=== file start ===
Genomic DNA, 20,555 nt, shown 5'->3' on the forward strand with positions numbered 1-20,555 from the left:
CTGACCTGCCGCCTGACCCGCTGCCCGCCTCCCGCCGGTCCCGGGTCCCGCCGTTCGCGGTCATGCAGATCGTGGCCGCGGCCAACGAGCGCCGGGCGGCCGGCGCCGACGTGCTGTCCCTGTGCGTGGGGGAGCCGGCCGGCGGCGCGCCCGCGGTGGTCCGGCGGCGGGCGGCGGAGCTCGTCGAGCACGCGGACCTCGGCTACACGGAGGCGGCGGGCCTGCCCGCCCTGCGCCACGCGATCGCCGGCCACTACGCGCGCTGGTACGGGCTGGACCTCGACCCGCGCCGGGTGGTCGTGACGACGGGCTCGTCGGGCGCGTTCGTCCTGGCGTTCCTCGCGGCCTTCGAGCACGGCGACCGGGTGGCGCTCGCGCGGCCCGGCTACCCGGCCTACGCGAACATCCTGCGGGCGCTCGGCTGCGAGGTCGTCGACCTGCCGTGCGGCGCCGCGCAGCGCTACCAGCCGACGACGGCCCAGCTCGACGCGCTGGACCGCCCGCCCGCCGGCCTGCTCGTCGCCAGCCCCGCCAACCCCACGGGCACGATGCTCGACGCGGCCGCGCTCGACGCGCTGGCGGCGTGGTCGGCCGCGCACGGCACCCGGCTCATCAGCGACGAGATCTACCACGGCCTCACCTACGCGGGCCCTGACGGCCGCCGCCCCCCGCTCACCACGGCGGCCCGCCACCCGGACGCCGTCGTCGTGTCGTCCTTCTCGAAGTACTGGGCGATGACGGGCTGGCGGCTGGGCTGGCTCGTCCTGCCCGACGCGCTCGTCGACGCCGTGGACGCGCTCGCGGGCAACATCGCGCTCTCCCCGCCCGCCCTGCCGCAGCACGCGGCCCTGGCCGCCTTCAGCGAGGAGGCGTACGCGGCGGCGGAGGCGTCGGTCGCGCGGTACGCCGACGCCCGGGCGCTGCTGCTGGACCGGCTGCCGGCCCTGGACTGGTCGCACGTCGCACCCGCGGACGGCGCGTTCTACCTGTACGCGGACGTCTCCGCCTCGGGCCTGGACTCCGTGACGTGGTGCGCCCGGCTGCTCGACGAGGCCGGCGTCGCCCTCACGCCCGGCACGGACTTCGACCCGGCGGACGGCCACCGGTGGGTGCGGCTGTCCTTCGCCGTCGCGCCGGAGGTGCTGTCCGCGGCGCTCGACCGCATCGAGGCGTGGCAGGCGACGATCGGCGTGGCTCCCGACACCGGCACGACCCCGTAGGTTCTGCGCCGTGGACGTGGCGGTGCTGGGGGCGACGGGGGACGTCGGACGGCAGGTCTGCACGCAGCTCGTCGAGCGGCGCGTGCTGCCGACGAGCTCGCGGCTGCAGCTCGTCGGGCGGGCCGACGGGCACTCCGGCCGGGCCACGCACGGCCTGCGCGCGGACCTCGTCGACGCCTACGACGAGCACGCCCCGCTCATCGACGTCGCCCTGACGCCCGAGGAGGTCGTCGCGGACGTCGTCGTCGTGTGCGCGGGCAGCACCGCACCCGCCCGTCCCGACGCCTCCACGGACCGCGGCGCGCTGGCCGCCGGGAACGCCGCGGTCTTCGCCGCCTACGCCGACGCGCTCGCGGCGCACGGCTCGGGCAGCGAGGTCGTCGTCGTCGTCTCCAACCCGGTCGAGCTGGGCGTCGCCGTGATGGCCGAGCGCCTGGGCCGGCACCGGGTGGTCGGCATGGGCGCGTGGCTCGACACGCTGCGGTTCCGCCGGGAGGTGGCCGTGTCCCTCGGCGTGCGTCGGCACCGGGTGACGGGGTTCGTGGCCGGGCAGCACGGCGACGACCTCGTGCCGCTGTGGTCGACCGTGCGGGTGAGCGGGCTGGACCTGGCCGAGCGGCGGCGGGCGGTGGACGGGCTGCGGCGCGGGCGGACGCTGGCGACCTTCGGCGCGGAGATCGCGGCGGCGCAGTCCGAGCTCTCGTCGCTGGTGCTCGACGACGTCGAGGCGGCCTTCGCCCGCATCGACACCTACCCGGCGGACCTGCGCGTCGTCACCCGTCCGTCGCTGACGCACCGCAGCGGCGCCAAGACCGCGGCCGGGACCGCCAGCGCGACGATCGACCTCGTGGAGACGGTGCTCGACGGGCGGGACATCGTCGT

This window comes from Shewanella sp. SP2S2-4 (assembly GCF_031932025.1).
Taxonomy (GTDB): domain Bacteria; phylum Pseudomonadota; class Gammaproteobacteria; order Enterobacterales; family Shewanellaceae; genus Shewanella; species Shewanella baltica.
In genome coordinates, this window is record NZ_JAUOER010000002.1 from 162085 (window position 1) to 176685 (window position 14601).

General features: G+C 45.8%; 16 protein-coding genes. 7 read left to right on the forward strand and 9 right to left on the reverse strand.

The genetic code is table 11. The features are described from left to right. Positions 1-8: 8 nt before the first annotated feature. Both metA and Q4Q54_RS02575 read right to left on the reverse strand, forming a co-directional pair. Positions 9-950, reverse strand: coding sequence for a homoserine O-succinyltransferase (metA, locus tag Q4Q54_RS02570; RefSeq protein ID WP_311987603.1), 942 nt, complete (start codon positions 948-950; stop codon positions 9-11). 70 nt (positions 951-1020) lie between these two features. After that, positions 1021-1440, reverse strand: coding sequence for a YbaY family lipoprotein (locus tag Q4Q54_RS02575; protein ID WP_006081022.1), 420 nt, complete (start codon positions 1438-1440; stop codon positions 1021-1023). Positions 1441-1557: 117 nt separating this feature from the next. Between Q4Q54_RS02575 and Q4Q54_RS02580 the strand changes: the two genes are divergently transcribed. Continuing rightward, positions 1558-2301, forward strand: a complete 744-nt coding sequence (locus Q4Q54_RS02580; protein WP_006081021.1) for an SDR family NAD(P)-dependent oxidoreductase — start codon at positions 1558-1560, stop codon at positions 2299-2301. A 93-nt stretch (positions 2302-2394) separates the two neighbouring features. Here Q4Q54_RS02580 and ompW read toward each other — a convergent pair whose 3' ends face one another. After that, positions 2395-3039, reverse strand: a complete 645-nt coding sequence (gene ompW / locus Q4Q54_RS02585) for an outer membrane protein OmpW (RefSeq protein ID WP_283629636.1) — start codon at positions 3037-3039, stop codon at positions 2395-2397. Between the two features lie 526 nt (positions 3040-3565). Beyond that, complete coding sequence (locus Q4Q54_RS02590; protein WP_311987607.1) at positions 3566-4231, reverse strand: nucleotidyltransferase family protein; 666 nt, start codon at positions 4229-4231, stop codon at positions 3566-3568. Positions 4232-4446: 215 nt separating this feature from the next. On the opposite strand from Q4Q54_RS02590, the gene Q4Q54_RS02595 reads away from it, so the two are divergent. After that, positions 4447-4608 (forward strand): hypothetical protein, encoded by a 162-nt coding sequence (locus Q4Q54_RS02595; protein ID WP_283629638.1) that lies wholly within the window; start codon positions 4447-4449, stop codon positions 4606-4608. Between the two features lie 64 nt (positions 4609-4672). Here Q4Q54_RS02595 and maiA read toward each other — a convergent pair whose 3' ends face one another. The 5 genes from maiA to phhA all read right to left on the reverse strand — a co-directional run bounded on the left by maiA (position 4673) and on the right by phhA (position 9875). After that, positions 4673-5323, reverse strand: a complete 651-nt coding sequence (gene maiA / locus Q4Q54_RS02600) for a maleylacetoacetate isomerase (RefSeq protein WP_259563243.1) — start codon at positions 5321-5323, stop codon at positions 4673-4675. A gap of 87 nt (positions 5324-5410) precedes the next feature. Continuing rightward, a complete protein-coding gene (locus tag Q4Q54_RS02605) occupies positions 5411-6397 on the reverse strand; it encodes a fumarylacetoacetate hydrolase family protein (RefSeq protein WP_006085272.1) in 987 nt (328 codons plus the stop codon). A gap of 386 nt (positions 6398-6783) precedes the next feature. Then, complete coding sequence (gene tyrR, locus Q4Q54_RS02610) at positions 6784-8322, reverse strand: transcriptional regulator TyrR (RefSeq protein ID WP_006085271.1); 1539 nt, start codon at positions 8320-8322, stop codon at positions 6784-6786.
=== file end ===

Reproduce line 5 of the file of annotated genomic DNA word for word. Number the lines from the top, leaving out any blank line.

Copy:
In genome coordinates, this window is record NZ_JAUOER010000002.1 from 162085 (window position 1) to 176685 (window position 14601).